The Rubin Illusion. One Vase or Two Faces?

    The Rubin Illusion. One Vase or Two Faces?


    "Images such as this are ambiguous concerning figure and ground. Is the figure a white vase (or goblet, or bird-bath) on a black background or silhouetted profiles on a white background? Perceptual set operates in such cases and we tend to favour one interpretation over the other (though altering the amount of black or white which is visible can create a bias towards one or the other). When we have identified a figure, the contours seem to belong to it, and it appears to be in front of the ground."
    [ from Daniel Chandler, Visual Perception 6 ]

    The figure-ground ambiguity plays a very important role in the way we interpret the world. Think: we spend at least the first few months of our lives learning the basics—how to identify objects as distinct from their background. Read  Read ! Figure/Ground
  • To conclude this lecture we want now to briefly consider a couple of important questions: are visual illusions universal, in the sense that all human beings experience them? are visual illusions universal, in the sense that other species experience them too?

    Here is a sort of answer to the first question:
    "The anthropologist Colin Turnbull described what happened in the former Congo in the 1950s when a BaMbuti pygmy, used to living in the dense Ituri forest (which had only small clearings), went with him to the plains:
    'And then he saw the buffalo, still grazing lazily several miles away, far down below. He turned to me and said, "What insects are those?"

    At first I hardly understood, then I realized that in the forest vision is so limited that there is no great need to make an automatic allowance for distance when judging size. Out here in the plains, Kenge was looking for the first time over apparently unending miles of unfamiliar grasslands, with not a tree worth the name to give him any basis for comparison…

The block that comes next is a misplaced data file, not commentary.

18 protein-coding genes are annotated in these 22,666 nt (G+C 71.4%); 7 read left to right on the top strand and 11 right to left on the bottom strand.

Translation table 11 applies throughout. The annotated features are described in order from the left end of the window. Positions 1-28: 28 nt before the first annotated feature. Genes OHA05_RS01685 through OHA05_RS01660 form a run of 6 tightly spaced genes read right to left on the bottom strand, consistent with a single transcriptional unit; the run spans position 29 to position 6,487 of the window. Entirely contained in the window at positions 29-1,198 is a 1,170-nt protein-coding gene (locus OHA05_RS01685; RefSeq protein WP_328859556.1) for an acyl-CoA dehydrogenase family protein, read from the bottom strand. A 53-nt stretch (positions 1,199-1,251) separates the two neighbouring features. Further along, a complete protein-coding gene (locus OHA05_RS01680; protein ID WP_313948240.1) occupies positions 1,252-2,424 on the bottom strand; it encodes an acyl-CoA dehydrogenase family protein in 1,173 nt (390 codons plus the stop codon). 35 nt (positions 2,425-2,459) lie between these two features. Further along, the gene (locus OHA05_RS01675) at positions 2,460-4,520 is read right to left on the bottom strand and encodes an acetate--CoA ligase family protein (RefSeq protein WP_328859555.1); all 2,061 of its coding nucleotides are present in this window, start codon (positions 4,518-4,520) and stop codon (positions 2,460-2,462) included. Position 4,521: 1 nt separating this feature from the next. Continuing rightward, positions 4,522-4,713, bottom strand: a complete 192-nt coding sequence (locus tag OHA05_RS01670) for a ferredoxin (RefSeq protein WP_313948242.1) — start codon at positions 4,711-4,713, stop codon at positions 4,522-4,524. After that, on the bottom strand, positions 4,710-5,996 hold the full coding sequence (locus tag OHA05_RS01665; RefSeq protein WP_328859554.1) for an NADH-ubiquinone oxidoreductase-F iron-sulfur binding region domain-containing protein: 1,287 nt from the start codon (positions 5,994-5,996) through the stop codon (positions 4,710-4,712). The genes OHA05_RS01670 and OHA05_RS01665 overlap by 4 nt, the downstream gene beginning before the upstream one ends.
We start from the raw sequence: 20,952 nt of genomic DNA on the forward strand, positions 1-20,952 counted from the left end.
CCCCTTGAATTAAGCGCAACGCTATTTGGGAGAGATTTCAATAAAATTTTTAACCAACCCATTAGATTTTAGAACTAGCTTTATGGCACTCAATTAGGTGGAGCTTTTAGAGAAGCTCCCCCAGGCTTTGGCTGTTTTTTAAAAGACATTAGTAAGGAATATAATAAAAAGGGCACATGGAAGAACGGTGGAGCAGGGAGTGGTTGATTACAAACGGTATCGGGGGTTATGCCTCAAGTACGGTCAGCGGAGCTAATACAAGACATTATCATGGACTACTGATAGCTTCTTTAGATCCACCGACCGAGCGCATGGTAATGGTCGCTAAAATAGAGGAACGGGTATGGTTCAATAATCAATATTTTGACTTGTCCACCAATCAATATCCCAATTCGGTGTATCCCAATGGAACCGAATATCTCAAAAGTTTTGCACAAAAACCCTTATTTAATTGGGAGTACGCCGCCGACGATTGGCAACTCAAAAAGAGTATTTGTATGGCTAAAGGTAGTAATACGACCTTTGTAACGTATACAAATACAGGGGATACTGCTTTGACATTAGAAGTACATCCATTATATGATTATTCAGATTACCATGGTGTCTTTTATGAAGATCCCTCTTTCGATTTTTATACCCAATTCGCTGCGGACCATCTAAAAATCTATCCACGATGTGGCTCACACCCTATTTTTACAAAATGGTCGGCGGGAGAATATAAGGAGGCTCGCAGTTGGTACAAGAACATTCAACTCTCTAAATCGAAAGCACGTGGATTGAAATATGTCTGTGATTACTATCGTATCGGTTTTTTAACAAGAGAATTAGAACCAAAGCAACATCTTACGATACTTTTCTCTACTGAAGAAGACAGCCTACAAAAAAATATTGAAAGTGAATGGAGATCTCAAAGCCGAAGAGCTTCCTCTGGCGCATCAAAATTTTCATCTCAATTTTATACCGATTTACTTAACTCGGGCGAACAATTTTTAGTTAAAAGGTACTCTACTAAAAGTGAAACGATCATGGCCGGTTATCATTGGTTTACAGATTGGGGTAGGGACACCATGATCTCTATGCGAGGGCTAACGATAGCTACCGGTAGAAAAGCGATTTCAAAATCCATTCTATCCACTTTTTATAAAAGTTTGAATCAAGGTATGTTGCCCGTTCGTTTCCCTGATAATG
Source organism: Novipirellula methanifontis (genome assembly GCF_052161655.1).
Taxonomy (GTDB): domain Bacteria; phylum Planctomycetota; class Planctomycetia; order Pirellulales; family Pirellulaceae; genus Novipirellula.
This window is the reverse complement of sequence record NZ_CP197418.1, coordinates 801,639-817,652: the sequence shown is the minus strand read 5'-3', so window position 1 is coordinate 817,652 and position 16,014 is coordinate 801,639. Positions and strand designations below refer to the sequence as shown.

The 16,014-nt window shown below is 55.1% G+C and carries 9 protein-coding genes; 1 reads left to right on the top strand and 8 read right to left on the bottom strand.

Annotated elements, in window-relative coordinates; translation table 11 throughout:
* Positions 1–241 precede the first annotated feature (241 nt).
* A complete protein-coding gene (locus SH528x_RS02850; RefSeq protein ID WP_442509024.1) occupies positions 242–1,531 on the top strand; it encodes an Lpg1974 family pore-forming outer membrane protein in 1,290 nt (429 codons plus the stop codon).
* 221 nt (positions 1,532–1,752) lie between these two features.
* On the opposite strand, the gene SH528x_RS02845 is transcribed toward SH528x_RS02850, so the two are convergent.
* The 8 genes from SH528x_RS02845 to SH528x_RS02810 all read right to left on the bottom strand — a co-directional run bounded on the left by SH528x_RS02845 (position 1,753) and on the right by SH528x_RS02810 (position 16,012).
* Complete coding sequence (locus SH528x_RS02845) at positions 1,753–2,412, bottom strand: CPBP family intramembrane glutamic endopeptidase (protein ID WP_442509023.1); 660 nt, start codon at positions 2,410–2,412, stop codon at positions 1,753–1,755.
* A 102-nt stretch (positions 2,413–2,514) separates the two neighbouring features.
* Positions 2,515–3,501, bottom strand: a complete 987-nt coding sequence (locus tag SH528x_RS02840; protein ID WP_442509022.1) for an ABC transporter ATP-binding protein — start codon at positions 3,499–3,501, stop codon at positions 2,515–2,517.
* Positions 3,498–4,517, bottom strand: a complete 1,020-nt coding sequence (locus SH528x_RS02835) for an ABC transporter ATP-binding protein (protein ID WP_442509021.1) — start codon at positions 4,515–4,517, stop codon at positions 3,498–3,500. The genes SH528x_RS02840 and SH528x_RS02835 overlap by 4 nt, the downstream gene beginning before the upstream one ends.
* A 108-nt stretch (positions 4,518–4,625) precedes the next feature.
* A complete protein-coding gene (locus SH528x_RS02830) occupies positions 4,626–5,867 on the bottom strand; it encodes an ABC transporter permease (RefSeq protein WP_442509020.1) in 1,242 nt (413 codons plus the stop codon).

When I told Kenge that the insects were buffalo, he roared with laughter and told me not to tell such stupid lies. (Turnbull 1963, 217).'
    Because Kenge had no experience of seeing distant objects he saw them simply as small.
    [ quoted in Cultural and Environmental Factors ]
    In the same article, Chandler also writes:
    "Experiments reported in 1966 by Segall, Campbell and Herskovitz suggested that the Müller-Lyer illusion may be absent or reduced amongst people who grow up in certain environments. They tested some Zulu people in South Africa who, at the time, lived in circular huts with arched doorways and had little experience of Western rectangular buildings. The Zulus seemed less affected by the Müller-Lyer illusion. The argument is that these people lived in a 'circular culture' whereas those who are more subject to the illusion live in a 'carpentered world' of rectangles and parallel lines (Segall, Campbell & Herskovits 1966). Europeans and Americans are more likely to interpret oblique and acute angles as displaced right angles and to perceive two-dimensional drawings in terms of depth."
    Chandler's conclusion is that "the perception of depth, and especially the cultural factors touched on briefly here, suggest that visual perception is in part at least learned."

    Further readings should include D R Price-Williams, ed., Cross-Cultural Studies; Selected Readings, Penquin Books 1969.

    What about the second question—do species other than man experience visual illusions? The answer is that we have experimental evidence that this is so at least in certain species such as cats, monkeys, apes, etc. Here is what psychologist Dr. Robert Cook states in an article well worth reading: Visual Perception, which is one of the readings for a course on Animal Cognition & Learning at Tufts University.
    "One way is to test whether animals experience our visual illusions, since the "misperceptions" invoked by such stimuli help to directly reveal the visual system's active contribution to perception. Pigeons seem to suffer from some of the same geometric illusions as humans, such as the Ponzo and Mueller-Lyer illusions (Fujita, Blough, & Blough, 1991; Malott & Malott, 1970). Besides indicating a common perception, this type of similarity suggests even further that some of the underlying processes involved are also the same."
    Quite revealing in this respect is also a 1966 MIT Research press release entitled Brain Processing of Visual Information, Finally I should mention the pioneering research conducted by D Hubel and T Wiesel on cats. and a famous article they published in 1966, Receptive Fields, Binocular Interaction and Functional Architecture in the Cat's Visual Cortex, in Journal of Physiology, 160, 106 154. In other words, at least some animals experience visual illusions just as we do.

Readings, Resources and Questions


© Copyright Luigi M Bianchi 2003-2005
Picture Credits: U of Massachusetts · U of California, Irvine
E H Adelson · UW-Whitewater · Psychological Arts · U of Wales
Last Modification Date: 10 January 2006